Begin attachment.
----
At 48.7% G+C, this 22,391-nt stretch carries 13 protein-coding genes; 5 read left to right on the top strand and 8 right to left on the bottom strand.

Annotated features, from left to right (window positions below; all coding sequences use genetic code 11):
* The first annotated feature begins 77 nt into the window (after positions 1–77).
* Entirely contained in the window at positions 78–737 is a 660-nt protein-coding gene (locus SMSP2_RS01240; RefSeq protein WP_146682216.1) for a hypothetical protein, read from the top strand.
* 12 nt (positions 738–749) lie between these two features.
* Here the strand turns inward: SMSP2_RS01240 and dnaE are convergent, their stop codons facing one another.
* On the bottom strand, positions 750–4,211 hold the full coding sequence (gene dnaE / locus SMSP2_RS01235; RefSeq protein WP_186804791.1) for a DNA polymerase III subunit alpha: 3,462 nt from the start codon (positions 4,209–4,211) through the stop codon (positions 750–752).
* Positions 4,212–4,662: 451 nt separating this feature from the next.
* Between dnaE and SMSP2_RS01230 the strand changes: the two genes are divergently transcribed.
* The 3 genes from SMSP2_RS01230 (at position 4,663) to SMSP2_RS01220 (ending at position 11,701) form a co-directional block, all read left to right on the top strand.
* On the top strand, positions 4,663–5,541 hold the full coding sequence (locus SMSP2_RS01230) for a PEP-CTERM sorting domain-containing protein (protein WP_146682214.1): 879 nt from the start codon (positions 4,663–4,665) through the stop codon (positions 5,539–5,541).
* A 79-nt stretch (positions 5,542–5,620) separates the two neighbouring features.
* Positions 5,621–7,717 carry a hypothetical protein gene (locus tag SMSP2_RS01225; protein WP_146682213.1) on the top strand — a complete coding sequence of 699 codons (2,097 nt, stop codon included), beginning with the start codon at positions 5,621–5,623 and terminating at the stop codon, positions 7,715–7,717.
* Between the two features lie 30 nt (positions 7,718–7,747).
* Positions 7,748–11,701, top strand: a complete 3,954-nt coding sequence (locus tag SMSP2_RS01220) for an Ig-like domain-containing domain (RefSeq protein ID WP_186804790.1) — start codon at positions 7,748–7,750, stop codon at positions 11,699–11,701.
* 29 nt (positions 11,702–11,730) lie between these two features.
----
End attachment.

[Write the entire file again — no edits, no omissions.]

At 48.7% G+C, this 22,391-nt stretch carries 13 protein-coding genes; 5 read left to right on the top strand and 8 right to left on the bottom strand.

Annotated features, from left to right (window positions below; all coding sequences use genetic code 11):
* The first annotated feature begins 77 nt into the window (after positions 1–77).
* Entirely contained in the window at positions 78–737 is a 660-nt protein-coding gene (locus SMSP2_RS01240; RefSeq protein WP_146682216.1) for a hypothetical protein, read from the top strand.
* 12 nt (positions 738–749) lie between these two features.
* Here the strand turns inward: SMSP2_RS01240 and dnaE are convergent, their stop codons facing one another.
* On the bottom strand, positions 750–4,211 hold the full coding sequence (gene dnaE / locus SMSP2_RS01235; RefSeq protein WP_186804791.1) for a DNA polymerase III subunit alpha: 3,462 nt from the start codon (positions 4,209–4,211) through the stop codon (positions 750–752).
* Positions 4,212–4,662: 451 nt separating this feature from the next.
* Between dnaE and SMSP2_RS01230 the strand changes: the two genes are divergently transcribed.
* The 3 genes from SMSP2_RS01230 (at position 4,663) to SMSP2_RS01220 (ending at position 11,701) form a co-directional block, all read left to right on the top strand.
* On the top strand, positions 4,663–5,541 hold the full coding sequence (locus SMSP2_RS01230) for a PEP-CTERM sorting domain-containing protein (protein WP_146682214.1): 879 nt from the start codon (positions 4,663–4,665) through the stop codon (positions 5,539–5,541).
* A 79-nt stretch (positions 5,542–5,620) separates the two neighbouring features.
* Positions 5,621–7,717 carry a hypothetical protein gene (locus tag SMSP2_RS01225; protein WP_146682213.1) on the top strand — a complete coding sequence of 699 codons (2,097 nt, stop codon included), beginning with the start codon at positions 5,621–5,623 and terminating at the stop codon, positions 7,715–7,717.
* Between the two features lie 30 nt (positions 7,718–7,747).
* Positions 7,748–11,701, top strand: a complete 3,954-nt coding sequence (locus tag SMSP2_RS01220) for an Ig-like domain-containing domain (RefSeq protein ID WP_186804790.1) — start codon at positions 7,748–7,750, stop codon at positions 11,699–11,701.
* 29 nt (positions 11,702–11,730) lie between these two features.